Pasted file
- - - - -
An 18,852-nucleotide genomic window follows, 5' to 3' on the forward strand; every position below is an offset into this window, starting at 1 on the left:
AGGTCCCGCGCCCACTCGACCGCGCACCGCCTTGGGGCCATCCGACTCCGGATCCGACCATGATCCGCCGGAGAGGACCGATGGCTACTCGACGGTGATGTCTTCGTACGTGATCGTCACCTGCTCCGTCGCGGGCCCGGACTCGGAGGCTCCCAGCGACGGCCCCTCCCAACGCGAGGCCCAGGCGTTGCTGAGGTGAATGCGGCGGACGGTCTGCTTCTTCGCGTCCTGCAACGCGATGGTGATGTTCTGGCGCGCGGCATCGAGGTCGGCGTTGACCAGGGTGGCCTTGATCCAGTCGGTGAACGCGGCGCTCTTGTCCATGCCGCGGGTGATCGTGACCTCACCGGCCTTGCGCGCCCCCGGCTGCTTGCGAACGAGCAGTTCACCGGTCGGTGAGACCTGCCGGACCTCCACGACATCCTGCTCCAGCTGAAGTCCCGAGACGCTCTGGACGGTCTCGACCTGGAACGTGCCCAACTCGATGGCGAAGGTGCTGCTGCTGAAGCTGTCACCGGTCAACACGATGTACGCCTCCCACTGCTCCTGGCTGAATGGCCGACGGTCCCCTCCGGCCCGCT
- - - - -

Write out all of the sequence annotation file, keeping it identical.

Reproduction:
An 18,852-nucleotide genomic window follows, 5' to 3' on the forward strand; every position below is an offset into this window, starting at 1 on the left:
AGGTCCCGCGCCCACTCGACCGCGCACCGCCTTGGGGCCATCCGACTCCGGATCCGACCATGATCCGCCGGAGAGGACCGATGGCTACTCGACGGTGATGTCTTCGTACGTGATCGTCACCTGCTCCGTCGCGGGCCCGGACTCGGAGGCTCCCAGCGACGGCCCCTCCCAACGCGAGGCCCAGGCGTTGCTGAGGTGAATGCGGCGGACGGTCTGCTTCTTCGCGTCCTGCAACGCGATGGTGATGTTCTGGCGCGCGGCATCGAGGTCGGCGTTGACCAGGGTGGCCTTGATCCAGTCGGTGAACGCGGCGCTCTTGTCCATGCCGCGGGTGATCGTGACCTCACCGGCCTTGCGCGCCCCCGGCTGCTTGCGAACGAGCAGTTCACCGGTCGGTGAGACCTGCCGGACCTCCACGACATCCTGCTCCAGCTGAAGTCCCGAGACGCTCTGGACGGTCTCGACCTGGAACGTGCCCAACTCGATGGCGAAGGTGCTGCTGCTGAAGCTGTCACCGGTCAACACGATGTACGCCTCCCACTGCTCCTGGCTGAATGGCCGACGGTCCCCTCCGGCCCGCT